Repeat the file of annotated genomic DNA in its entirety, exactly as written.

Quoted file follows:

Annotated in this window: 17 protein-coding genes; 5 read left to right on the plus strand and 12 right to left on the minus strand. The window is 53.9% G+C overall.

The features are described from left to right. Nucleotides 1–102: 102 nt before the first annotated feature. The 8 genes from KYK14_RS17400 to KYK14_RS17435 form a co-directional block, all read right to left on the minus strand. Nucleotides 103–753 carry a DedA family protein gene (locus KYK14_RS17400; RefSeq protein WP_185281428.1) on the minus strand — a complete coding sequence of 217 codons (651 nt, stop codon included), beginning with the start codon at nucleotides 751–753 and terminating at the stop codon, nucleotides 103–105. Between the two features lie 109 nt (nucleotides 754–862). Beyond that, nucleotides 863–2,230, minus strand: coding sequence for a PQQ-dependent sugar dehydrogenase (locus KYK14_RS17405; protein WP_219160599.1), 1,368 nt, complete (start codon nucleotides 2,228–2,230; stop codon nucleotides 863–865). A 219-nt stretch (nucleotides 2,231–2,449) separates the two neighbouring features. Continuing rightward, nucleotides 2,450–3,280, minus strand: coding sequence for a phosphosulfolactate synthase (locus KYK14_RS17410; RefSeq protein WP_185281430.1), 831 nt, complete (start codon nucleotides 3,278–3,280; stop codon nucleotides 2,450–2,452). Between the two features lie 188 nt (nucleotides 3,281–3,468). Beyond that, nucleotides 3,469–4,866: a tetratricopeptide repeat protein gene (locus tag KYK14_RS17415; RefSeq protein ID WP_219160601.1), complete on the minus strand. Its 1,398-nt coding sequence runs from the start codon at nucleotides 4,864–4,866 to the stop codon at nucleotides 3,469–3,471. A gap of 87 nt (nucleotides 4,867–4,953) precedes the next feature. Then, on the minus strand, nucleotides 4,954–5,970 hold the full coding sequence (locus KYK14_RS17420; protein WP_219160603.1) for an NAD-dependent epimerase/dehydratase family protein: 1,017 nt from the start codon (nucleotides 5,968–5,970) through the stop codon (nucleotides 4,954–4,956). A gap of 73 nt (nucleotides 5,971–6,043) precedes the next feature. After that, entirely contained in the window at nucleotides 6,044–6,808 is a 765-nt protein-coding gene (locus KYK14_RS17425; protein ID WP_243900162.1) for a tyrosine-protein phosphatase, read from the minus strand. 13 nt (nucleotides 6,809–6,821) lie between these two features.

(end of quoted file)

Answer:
Annotated in this window: 17 protein-coding genes; 5 read left to right on the plus strand and 12 right to left on the minus strand. The window is 53.9% G+C overall.

The features are described from left to right. Nucleotides 1–102: 102 nt before the first annotated feature. The 8 genes from KYK14_RS17400 to KYK14_RS17435 form a co-directional block, all read right to left on the minus strand. Nucleotides 103–753 carry a DedA family protein gene (locus KYK14_RS17400; RefSeq protein WP_185281428.1) on the minus strand — a complete coding sequence of 217 codons (651 nt, stop codon included), beginning with the start codon at nucleotides 751–753 and terminating at the stop codon, nucleotides 103–105. Between the two features lie 109 nt (nucleotides 754–862). Beyond that, nucleotides 863–2,230, minus strand: coding sequence for a PQQ-dependent sugar dehydrogenase (locus KYK14_RS17405; protein WP_219160599.1), 1,368 nt, complete (start codon nucleotides 2,228–2,230; stop codon nucleotides 863–865). A 219-nt stretch (nucleotides 2,231–2,449) separates the two neighbouring features. Continuing rightward, nucleotides 2,450–3,280, minus strand: coding sequence for a phosphosulfolactate synthase (locus KYK14_RS17410; RefSeq protein WP_185281430.1), 831 nt, complete (start codon nucleotides 3,278–3,280; stop codon nucleotides 2,450–2,452). Between the two features lie 188 nt (nucleotides 3,281–3,468). Beyond that, nucleotides 3,469–4,866: a tetratricopeptide repeat protein gene (locus tag KYK14_RS17415; RefSeq protein ID WP_219160601.1), complete on the minus strand. Its 1,398-nt coding sequence runs from the start codon at nucleotides 4,864–4,866 to the stop codon at nucleotides 3,469–3,471. A gap of 87 nt (nucleotides 4,867–4,953) precedes the next feature. Then, on the minus strand, nucleotides 4,954–5,970 hold the full coding sequence (locus KYK14_RS17420; protein WP_219160603.1) for an NAD-dependent epimerase/dehydratase family protein: 1,017 nt from the start codon (nucleotides 5,968–5,970) through the stop codon (nucleotides 4,954–4,956). A gap of 73 nt (nucleotides 5,971–6,043) precedes the next feature. After that, entirely contained in the window at nucleotides 6,044–6,808 is a 765-nt protein-coding gene (locus KYK14_RS17425; protein ID WP_243900162.1) for a tyrosine-protein phosphatase, read from the minus strand. 13 nt (nucleotides 6,809–6,821) lie between these two features.